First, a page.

# Basic Grid Overview Part one

I am certainly not an authority on electrical generation / demand and the grid, but here are some basics relevant to the discussion.

First there is electrical current (amps). Second there is voltage.  We are going to use the analogy of water flowing in a river to help understand the difference between the two. You can think of current as the total amount of water moving down the river. More water equals more current. By contrast voltage is the amount of energy that a certain volume of water has. Say you have one cubic meter of water moving at 2 kilometers per hour, and another moving at 20 kilometers per hour. The faster moving water has more energy (in this case more voltage). So by analogy a wide slow river has a lot of current (a lot of water) but low voltage (not much speed per cubic meter of water). By contrast a narrow fast river has less current (less water) but more voltage (lots of speed). You can increase electrical energy by increasing the current OR the voltage.

The crazy thing to realize is that the amount of electricity that the utilities generate has to meet customer demand at all times on a moment to moment basis. Yes, literally on a second to second basis! Why is this? It is because electricity is not stored. It is possible to store electricity of course (like in a battery) but because of the costs involved it simply isn't done. Therefore with no buffer (i.e. storage) the electricity being made has to equal the electricity being used at all moments. What happens if it doesn't? I want to keep it simple, so I'll just discuss one thing that can happen - a change in voltage. All of the electronics in your home require a specific voltage in order to work correctly (in the US it is 110 volts). If the voltage is too low then they don't work right, and if the voltage is too high they get fried.

How does this work? Let's say a tiny little power plant is making a certain amount of power, say 100kW (don't worry about the units), and this power plant is supplying 5 little houses, each of which are using 20kW.  5 x 20 = 100, so generation equals demand and because the "push" equals the "pull" the voltage is staying at a perfect constant 110 Volts. What happens if suddenly one of the little houses stops using any electricity?  Generation is still 100 but now demand is only 80. The energy going into the grid is the same (100) but the energy going out (80) is now lower -- there is an excess of 20. We know from physics that energy is conserved, so where does that extra 20 go? It that extra energy results in an increased voltage (remember from the river analogy that voltage carries energy). When the voltage goes up at all the other 4 houses, circuit breakers and those power strips that protect electronics trip, and everything turns off. In other words, voltage that is too high is unacceptable.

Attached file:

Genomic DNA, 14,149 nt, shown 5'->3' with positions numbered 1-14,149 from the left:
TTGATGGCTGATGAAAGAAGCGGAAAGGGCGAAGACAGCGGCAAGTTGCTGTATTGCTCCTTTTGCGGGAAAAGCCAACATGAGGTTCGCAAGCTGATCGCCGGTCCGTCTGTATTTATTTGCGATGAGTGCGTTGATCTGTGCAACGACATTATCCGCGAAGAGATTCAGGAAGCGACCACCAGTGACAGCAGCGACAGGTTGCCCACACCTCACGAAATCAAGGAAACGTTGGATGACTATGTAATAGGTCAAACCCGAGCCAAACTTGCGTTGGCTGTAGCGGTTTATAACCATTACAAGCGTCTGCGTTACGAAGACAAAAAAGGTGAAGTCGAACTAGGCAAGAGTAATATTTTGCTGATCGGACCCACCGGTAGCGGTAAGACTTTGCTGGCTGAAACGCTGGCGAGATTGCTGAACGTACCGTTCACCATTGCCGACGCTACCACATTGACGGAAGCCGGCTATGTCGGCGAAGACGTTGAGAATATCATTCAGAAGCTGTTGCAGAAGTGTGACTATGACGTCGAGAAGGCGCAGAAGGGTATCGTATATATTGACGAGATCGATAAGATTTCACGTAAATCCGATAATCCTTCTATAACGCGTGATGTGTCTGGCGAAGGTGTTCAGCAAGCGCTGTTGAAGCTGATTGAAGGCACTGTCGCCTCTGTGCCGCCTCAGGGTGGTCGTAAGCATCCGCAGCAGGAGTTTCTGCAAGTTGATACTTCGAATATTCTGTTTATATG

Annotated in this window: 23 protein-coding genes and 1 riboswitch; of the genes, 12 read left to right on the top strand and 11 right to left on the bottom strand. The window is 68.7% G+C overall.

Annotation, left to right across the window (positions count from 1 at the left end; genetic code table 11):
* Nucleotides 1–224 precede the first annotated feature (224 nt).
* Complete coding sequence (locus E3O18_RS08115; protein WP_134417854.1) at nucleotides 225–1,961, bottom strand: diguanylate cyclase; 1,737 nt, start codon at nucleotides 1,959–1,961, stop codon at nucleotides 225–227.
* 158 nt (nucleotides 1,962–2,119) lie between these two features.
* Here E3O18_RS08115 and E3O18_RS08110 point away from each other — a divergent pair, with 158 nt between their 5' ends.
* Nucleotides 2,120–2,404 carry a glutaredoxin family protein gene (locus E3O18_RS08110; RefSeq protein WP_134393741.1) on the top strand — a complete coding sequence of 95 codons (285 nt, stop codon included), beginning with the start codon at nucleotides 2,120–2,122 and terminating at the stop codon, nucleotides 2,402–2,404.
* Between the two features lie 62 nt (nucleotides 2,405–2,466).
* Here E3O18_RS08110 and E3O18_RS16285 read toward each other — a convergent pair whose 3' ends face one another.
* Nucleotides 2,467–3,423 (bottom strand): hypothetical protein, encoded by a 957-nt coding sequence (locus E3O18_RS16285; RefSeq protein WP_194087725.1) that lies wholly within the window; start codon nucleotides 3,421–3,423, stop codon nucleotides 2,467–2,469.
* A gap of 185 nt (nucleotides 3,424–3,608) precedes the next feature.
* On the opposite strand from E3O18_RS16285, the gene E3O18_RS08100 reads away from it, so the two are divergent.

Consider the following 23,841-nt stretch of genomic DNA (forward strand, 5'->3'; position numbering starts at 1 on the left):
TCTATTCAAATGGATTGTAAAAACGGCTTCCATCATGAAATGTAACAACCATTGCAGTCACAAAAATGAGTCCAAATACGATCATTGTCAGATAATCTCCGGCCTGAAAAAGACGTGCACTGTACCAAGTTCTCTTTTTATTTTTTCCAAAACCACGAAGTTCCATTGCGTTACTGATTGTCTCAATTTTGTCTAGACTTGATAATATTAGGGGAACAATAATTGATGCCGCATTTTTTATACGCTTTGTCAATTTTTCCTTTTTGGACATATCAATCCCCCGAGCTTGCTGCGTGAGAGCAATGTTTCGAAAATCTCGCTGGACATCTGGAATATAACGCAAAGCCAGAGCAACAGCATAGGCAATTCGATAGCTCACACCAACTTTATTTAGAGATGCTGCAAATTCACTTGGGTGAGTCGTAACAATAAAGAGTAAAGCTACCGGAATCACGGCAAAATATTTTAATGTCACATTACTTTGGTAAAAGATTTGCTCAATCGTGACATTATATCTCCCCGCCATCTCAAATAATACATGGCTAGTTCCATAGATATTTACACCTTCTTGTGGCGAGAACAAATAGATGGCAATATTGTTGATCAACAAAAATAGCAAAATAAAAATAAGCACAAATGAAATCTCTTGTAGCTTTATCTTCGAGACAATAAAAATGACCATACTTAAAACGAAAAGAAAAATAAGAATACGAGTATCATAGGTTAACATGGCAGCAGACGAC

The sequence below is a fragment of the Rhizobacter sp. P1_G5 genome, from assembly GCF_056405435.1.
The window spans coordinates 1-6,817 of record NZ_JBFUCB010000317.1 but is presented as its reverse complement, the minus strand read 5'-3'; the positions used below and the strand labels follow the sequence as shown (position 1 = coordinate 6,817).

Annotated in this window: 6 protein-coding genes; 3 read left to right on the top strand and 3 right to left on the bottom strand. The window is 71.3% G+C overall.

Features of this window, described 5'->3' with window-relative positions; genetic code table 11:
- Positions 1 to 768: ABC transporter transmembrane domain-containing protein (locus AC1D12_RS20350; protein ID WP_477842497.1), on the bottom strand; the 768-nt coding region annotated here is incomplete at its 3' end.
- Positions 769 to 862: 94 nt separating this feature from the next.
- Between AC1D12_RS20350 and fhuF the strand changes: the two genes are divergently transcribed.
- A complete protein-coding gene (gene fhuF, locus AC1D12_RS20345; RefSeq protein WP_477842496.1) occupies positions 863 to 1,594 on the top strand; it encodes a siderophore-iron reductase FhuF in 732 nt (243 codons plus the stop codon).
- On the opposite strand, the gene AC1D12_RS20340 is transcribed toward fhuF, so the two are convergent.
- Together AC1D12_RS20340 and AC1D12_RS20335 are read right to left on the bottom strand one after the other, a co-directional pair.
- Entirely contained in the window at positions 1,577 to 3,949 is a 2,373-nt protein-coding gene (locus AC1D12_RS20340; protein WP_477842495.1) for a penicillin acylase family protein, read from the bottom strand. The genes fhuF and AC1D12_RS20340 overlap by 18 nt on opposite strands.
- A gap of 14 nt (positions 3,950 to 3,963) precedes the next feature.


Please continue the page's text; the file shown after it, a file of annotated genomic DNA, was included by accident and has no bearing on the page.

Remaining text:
OK now let's go through the example again but in the other direction. Again we have a power plant making 100kW and 5 houses each using 20kW. This time one of the houses turns on several electric space heaters all at once and doubles their demand from 20 to 40kW. Generation is 100 but now demand is 120. What happens this time? Give it a guess! You're right -- voltage decreases. When voltage decreases, we call this a "brown out." Most electronics are not happy and cease to function, and so once again too low of a voltage is unacceptable.

Now imagine the nerves of our hypothetical 100kW power plant operator! Every time someone turns on or off a hairdryer he or she must be hovering directly over the controls ready to respond literally within seconds, or there's going to be 5 angry phone calls! No coffee breaks allowed! Of course it's not just 5 houses and 1 poor power plant operator. Now that we have this down, in the next post I review the basics of grid operation.